For a criminal to break into a Bluetooth device, they must force two paired Bluetooth devices to break their connection, known as Blueballing. For instance the connection between a cellular phone and a Bluetooth enabled headset could be broken allowing the cell phone to be hijacked.
One method used to send unwanted files is Bluejacking. Bluejacking is the sending of unsolicited messages over Bluetooth to Bluetooth-enabled devices. In other words Bluejacking is Bluetooth spam. Bluetooth users can send an electronic business card to other Bluetooth users within a 30-foot radius of their device. If you switch from a security point of view to a business or marketing view it sounds like a neat way to advertise for free. Imagine you own a woman’s clothing store and your cell phone is broadcasting an electronic business card as you are just walking around in your everyday activities, or you broadcast within the store today’s special. What an easy and free way to reach customers. Of course if you are on the receiving end of this unsolicited ad it’s even more annoying than a telemarketer calling during dinner. Again it’s annoying but it is neither criminal nor damaging. The real damaging criminal activity comes if the electronic business card is infected. Once the infected file is added to your contacts it infects our address book. These criminal trespasses can be increased to a 300-plus-foot radius if the criminal is using a directional antenna and amplifier.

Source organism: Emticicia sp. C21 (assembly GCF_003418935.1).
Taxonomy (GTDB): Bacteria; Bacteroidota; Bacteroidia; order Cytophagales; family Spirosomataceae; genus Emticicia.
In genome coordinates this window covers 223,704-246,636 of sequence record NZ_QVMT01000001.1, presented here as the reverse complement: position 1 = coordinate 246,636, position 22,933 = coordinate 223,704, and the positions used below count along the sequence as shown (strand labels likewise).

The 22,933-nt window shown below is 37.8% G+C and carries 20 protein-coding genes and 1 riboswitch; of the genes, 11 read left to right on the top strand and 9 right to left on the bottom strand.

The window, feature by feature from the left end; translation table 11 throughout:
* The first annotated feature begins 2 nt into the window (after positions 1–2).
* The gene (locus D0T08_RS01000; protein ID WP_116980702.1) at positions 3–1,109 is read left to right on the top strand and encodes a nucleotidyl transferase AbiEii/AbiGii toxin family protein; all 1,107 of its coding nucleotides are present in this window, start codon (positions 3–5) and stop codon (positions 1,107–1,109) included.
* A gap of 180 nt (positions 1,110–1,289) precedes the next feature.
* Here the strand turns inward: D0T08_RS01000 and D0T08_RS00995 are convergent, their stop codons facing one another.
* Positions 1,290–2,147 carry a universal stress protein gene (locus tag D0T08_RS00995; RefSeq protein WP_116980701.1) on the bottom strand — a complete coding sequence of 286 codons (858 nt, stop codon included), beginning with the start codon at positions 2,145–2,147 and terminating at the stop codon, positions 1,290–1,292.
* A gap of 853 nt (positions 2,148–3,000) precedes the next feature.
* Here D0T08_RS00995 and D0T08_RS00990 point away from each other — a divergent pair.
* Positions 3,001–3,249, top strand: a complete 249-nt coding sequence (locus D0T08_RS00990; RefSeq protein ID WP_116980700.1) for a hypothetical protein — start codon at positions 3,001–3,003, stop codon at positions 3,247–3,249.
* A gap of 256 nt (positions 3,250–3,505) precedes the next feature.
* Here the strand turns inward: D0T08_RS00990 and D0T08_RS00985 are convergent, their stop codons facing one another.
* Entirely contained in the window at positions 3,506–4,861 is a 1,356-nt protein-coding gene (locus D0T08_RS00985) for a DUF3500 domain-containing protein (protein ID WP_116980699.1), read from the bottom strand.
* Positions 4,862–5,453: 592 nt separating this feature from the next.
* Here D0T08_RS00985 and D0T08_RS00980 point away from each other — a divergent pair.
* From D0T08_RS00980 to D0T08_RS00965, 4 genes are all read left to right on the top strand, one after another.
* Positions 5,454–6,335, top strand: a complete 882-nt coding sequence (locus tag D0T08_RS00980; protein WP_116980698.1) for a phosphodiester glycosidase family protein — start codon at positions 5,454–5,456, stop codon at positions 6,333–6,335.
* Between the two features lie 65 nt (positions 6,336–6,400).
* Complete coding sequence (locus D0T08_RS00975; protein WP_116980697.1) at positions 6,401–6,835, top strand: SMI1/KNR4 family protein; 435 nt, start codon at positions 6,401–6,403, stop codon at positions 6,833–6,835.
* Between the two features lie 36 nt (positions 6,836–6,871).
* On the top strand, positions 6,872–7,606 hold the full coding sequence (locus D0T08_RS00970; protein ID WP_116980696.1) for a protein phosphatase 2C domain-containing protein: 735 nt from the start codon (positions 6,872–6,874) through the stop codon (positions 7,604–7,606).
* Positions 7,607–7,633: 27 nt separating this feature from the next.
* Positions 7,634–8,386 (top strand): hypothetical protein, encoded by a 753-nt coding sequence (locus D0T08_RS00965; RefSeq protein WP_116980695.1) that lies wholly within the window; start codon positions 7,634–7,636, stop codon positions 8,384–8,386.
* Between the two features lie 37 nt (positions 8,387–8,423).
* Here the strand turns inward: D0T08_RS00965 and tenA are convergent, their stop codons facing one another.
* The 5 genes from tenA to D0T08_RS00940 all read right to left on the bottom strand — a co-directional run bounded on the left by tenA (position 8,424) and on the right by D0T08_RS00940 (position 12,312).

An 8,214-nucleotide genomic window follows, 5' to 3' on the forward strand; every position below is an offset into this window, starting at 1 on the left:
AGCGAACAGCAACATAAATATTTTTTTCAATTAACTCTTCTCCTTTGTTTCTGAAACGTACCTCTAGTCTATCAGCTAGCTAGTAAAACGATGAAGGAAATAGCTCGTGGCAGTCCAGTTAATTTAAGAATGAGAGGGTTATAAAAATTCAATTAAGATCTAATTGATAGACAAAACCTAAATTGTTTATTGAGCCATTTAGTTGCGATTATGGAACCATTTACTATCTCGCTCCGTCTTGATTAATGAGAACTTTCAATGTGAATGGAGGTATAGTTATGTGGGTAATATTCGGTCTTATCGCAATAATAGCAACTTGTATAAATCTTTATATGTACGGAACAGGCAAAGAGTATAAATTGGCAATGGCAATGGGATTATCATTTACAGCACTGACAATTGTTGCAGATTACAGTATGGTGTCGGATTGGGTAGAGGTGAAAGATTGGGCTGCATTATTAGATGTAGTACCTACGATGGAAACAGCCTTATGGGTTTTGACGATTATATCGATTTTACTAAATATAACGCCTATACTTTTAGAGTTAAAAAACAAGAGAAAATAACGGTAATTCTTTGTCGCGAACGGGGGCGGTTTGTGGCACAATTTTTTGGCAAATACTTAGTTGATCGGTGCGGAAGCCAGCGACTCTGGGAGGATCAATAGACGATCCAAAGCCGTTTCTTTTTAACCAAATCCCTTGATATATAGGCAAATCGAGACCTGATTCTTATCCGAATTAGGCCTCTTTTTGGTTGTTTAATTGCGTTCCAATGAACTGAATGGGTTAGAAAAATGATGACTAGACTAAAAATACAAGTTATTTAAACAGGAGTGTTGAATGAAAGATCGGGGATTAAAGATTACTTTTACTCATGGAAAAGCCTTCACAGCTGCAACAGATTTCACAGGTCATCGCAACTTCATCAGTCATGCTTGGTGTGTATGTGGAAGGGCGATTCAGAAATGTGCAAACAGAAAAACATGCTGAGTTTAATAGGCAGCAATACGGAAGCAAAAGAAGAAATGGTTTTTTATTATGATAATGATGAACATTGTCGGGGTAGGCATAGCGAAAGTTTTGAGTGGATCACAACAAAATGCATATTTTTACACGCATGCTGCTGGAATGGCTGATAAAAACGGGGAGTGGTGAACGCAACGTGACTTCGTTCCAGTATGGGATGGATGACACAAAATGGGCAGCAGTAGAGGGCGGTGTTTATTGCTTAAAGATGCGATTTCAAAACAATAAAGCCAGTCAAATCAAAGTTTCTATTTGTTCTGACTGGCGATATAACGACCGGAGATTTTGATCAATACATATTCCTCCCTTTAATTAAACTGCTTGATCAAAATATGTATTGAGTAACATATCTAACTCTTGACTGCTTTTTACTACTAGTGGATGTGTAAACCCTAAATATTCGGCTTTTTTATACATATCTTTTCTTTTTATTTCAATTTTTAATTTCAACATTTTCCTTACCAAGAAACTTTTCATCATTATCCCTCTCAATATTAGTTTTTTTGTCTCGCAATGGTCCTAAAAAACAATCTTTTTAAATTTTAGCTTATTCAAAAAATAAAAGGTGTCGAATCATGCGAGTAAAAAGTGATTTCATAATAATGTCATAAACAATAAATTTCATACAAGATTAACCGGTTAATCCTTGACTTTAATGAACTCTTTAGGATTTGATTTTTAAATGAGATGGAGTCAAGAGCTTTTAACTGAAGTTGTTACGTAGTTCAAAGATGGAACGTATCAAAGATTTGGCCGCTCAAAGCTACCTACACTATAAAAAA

As with all forms of advertising there are tools available to help businesses market themselves. Just as there are machines to stuff envelopes for bulk mail, call machines to send telemarketing messages, and software to send email marketing material there is also software available for businesses to send Bluetooth ads to potential customers. Unfortunately criminals exploit these tools, and sometimes even alter them. The Car Whisperer is one such software tool. This software has been exploited so criminals can send audio and receive audio from a Bluetooth enabled car. This allows criminals to listen to your calls in the car, jump in on your call and even hijack your call if they want to.